Walk in someone else’s shoes and you might see things very differently.
We play a lot. We play with thoughts, ideas, ideals.
Do we really think?
Or, is thinking the problem?
The last time I really thought about something, it felt like my mind was running ahead of my body. I had to stop it. But, first, I had to catch up with it. My body was so tired from chasing all these ideas, ideals, rules. I was busy thinking of the next line, the next rule, and the person who broke it, the person who dared to disagree with me. There was a seething sense of anger that broke from my pinching fingers and sprinted ahead of me. Though I needed to control it, I couldn’t.
I bounced backward out of exhaustion and a desire to see where I was going. That lasted about ten minutes until I could catch myself. I grabbed ahold of the thoughts and cinched them around my fingers, reeling them in. I didn’t even care what the thoughts were. I only knew they moved too quickly and the anger felt violent and full of rage.
I’ve spent a good, I’d say, 35 years observing people in general. I spent my first five years attempting to understand them. The next five, I drew them and then wrote about them. After that, I was schooled either by motivation or by a teacher in observations. But, always, I observed myself.
And, in doing so, I’ve found that I can be a horrible person who is capable of great moments. So, I learned to stop myself and look at the person looking at me. I’ve learned that the moment I judge someone else, I should also turn inward. When the camera lens points at another, it should also point at the one holding it.
Today, for instance, I punished my children for behaving badly. They deserved it. I didn’t even need their angry glares to remind me how much they needed to be grounded. But, I did that thing that many people find weak and stupid, I turned inward and glanced at myself. I hated what I saw. So when I looked back at them. I saw their anger differently and relinquished them of their punishment.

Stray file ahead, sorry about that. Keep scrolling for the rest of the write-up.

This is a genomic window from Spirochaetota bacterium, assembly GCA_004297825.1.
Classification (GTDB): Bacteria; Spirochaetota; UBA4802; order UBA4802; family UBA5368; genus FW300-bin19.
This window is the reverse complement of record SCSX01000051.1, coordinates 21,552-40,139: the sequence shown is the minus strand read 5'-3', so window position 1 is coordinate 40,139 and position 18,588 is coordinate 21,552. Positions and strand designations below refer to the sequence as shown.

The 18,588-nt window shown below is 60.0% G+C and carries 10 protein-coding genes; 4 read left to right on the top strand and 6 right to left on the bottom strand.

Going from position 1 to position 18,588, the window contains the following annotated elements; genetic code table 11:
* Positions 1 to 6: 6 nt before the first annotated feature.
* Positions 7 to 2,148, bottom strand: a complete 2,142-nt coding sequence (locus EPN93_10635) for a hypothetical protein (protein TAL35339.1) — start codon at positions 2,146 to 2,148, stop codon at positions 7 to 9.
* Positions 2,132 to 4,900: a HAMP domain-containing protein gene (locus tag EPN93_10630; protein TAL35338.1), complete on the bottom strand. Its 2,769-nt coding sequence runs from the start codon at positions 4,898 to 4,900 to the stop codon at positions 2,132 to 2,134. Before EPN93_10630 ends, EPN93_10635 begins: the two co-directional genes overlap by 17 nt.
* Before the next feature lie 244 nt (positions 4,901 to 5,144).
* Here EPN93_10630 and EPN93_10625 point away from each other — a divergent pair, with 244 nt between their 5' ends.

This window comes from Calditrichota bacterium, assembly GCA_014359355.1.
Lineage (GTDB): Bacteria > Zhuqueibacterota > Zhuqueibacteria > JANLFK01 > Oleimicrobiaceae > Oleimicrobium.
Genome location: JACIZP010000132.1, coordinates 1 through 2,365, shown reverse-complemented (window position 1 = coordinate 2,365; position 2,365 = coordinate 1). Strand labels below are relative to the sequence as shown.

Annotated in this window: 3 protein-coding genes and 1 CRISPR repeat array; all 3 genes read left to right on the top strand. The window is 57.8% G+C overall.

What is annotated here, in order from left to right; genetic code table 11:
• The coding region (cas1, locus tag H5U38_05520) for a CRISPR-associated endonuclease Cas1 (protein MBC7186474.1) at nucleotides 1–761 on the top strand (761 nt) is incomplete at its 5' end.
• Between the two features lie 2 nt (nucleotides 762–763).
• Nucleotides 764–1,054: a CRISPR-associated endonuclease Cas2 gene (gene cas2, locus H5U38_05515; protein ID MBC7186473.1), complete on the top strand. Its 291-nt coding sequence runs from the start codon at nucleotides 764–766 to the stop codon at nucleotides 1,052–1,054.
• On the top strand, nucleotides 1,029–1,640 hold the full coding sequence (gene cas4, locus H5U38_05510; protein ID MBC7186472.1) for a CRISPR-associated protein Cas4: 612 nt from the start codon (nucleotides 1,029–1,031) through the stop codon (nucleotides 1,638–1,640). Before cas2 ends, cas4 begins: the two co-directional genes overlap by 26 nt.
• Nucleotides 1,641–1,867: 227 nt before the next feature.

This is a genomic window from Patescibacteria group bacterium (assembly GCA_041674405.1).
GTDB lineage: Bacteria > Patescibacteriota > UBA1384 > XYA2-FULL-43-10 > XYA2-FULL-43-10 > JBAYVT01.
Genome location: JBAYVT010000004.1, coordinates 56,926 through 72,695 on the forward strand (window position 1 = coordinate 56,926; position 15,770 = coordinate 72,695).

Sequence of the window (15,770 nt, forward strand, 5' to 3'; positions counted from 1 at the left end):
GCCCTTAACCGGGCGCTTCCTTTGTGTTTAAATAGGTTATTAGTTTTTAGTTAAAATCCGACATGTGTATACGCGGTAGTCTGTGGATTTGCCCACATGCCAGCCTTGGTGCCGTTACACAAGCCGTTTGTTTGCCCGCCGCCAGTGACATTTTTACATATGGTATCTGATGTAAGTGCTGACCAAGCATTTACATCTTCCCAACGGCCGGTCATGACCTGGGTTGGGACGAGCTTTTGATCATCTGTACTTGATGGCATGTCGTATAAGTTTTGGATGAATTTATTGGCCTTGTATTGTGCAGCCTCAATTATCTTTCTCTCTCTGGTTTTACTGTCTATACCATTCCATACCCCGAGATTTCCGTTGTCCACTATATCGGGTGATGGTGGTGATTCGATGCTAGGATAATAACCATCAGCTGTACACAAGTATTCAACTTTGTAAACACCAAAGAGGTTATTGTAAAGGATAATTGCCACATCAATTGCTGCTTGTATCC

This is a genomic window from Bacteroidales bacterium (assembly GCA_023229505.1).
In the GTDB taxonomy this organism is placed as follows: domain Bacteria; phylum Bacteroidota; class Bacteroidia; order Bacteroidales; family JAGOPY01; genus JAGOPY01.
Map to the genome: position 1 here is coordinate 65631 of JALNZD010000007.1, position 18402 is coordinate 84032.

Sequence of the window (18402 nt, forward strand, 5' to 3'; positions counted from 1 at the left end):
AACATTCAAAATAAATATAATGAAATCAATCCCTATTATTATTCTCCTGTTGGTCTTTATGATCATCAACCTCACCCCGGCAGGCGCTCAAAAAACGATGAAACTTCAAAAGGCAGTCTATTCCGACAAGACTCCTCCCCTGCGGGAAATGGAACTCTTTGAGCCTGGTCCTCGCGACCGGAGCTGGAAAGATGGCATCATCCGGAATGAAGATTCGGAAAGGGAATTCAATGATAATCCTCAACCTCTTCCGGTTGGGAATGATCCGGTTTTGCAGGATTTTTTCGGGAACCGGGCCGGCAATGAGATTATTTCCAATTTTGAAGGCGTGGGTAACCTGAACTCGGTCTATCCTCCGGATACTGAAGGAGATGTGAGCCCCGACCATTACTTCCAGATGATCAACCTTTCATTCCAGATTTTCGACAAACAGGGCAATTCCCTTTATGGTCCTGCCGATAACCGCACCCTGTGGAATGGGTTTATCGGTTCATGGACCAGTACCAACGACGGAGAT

I held my arms out and told them I loved them. They broke too. They cried and we apologized to each other. None of us cared who had won the argument or the tiny battle within our tiny fight. We just ate ice cream and played.
We played, without ideas or ideals.
No one was right.
No one even cared.
Somewhere inside the gunman’s mind yesterday in Connecticut was a need to be right. There was an argument that he needed to win and couldn’t. Or, there was a wrong that needed to be fixed or covered up. Someone needed to win.
No one did.
We bleed. A heavy bruise weighs on our souls where we fight ourselves. To no end, we’ll continue to do this until we understand that we share our wounds.
Those children who died were our children. Those teachers were our teachers. And, that gunman was our neighbor, our child, our friend, our relative, and our monster. His mother was our mother.